We pride ourselves on the role we play in the communities where we live and work.
We work with communities, from those within close proximity to those much further away. Our approach to doing so is to always listen to local needs and find ways to invest in areas relevant to our business and the skills of our people.
Health Consumer Organisations (HCOs) are not-for-profit organisations that represent the interests and views of consumers of health care. Sometimes referred to as patient groups, HCOs provide support services and information to patients, families and carers. HCOs also fund research as well as advocate for improved standards of care and enhanced access to treatment. AS a result, HCOs often work in partnership with a range of health professionals and healthcare providers with the aim to minimise the impact of ill health on the Australian community.
The Australian pharmaceutical industry has worked collaboratively with HCOs for many years to provide information and support to help patients understand and manage their health and wellbeing. Our industry also works with HCOs toward advancing dialogue around healthcare issues to support optimal delivery of healthcare.
A Working Together Guide assists both HCOs and the industry in working together appropriately in a transparent and accountable way. It was developed by the Consumers Health Forum of Australia (the national peak organisation for consumers) and Medicines Australia (the national association representing the prescription medicines industry). MSD endorses the Guide, using it along with the detailed supporting materials in the Working Together Manual as a framework to develop and maintain our HCO relationships.
We support a variety of charities around Australia which gives a truly national focus to our corporate responsibility program.
We have a workplace giving system that allows staff to contribute through pre-tax donations from their salaries, for example, a donation of $10 equals a reduction of only $6.50 in pay. Employees can see the impact of their donations through this electronic workplace giving platform.
MSD also matches staff donations to these charities dollar for dollar up to a capped amount.
MSD takes part in a number of charitable sporting events each year. This is an opportunity to support charity and share the passion and enthusiasm that MSD employees are known for.
Some of these sporting events include: the MS Sydney to the Gong bike ride, the Kosciusko Walk for Rare Cancers Australia and the Melanoma March for the Melanoma Institute Australia.
The awareness days we support include National Close the Gap Day, Million Paws Walk, and MOvember.
Our volunteer program grants staff up to 40 hours of paid time a year to work in community projects. Employees can choose which charity they would like to volunteer with – and this may be with their colleagues or on their own. Opportunities for skilled volunteering and overseas volunteering are also regularly provided to employees.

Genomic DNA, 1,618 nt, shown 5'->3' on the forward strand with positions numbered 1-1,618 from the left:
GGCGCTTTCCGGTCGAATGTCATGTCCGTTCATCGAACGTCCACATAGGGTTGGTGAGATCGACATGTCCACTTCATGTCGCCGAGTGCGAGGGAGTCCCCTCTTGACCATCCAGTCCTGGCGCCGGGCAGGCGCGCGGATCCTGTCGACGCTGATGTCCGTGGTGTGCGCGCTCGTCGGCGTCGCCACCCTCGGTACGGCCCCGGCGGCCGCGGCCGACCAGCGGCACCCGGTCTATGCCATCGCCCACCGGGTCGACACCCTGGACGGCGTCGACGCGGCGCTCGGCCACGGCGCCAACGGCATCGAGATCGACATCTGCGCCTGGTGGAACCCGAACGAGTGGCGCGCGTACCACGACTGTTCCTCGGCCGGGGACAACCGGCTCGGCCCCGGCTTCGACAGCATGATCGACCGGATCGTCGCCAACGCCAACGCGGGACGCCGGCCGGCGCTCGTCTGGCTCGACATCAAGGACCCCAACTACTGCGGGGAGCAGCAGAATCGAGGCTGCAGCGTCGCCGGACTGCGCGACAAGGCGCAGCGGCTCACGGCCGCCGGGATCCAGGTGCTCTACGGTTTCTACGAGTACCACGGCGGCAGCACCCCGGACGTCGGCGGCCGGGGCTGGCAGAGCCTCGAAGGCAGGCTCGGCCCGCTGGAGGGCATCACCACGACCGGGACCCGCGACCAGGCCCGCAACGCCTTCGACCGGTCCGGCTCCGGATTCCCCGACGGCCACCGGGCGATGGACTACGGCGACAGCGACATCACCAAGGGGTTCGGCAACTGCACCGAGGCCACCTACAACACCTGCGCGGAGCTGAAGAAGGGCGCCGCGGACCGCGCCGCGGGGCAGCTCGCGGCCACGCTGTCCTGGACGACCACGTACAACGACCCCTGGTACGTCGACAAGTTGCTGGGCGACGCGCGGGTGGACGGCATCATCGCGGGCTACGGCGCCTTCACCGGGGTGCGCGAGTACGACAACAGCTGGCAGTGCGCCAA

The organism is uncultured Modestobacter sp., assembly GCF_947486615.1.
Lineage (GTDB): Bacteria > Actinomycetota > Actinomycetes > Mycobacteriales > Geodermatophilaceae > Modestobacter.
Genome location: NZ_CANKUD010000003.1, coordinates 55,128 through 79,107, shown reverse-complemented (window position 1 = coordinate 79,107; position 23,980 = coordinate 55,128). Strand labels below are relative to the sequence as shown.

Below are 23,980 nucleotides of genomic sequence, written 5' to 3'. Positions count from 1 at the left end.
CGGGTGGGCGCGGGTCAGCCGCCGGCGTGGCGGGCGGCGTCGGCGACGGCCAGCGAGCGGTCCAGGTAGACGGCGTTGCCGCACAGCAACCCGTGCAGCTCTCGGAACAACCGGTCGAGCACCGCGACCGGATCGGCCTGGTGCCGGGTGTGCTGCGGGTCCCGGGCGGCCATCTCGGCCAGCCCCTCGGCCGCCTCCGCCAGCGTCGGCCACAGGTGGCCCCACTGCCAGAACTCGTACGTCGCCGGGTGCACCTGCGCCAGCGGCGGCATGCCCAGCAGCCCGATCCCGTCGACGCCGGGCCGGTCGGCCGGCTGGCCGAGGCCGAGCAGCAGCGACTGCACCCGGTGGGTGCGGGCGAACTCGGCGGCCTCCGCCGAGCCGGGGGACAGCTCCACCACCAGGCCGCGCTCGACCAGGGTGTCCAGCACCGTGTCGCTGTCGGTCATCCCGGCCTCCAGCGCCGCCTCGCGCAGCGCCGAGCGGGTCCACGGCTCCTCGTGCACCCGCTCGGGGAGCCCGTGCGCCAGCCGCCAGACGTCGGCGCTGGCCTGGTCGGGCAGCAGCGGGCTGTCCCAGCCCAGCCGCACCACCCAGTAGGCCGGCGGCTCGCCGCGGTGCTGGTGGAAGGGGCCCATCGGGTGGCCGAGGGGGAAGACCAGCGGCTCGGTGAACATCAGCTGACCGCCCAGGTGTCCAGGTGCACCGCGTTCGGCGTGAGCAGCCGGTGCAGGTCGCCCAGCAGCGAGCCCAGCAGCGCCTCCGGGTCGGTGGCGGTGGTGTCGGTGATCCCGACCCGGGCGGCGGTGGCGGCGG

Here are just some stories of our staff giving back to the community by volunteering:
A day at the Salvation Army
Daniela McEvoy, Senior Professional Representative, Oncology
Australia is known as the lucky country and Melbourne as the world’s most liveable city. At the other end of this elite scale live the homeless. There are people living in our parks and under our bridges that seek refuge every day at The Salvation Army’s Hamodava Café. The café, part of The Salvation Army’s Melbourne Project 614, is a welcoming venue providing breakfast, lunch, coffee and tea, as well as support to people from all walks of life, especially those living on the margins of society.
On our day of volunteering, our team arrived with some trepidation; it was going to be a new experience for most of us. We were involved in different areas of work: taking orders, clearing tables, back of house operations such as meal preparation, delivery and cleaning up including dishes where required.
The café was extremely busy. We served around 400 people aged from six to 70, providing both breakfast and lunch. This was far more than a soup kitchen, this was a place where Melbourne’s most marginalised could feel safe, accepted and part of a community. Many of those receiving a service are extremely thankful and others who were unwell were confused, irritated and at times very boisterous. We met some of the most amazing and intriguing men and women who are really doing life tough. We are all looking forward to our next volunteering venture.
Brightening Christmas with shoeboxes of goodies
Kevin Nam, Medical Information Associate
Helping to bring Christmas cheer to children in poverty in many countries, who might never have received a gift before, proved to be a very satisfying volunteer project.
My colleague Louise Chappelow and I organised two days of volunteering in October for Operation Christmas Child, a project of the charity Samaritan’s Purse that involves packing a shoebox of gifts to be sent to each child. There were 15 MSD volunteers in total across the two days, including our Managing Director Riad El-Dada.
We spent the day in the Samaritan’s Purse warehouse sorting through donated gifts for orphans and impoverished children. The experience was very rewarding and fun. Being surrounded by the enthusiasm and energy of fellow volunteers in the warehouse, you could not help but smile while working.
I have only been with MSD for 1.5 years now, but I feel I am very lucky to be part of an organisation and culture that not only allows me to give back to the community through volunteer leave but also encourages it.
Volunteering and giving back to the community reminds me why I chose to work in the field of healthcare and pharmaceuticals – to help people.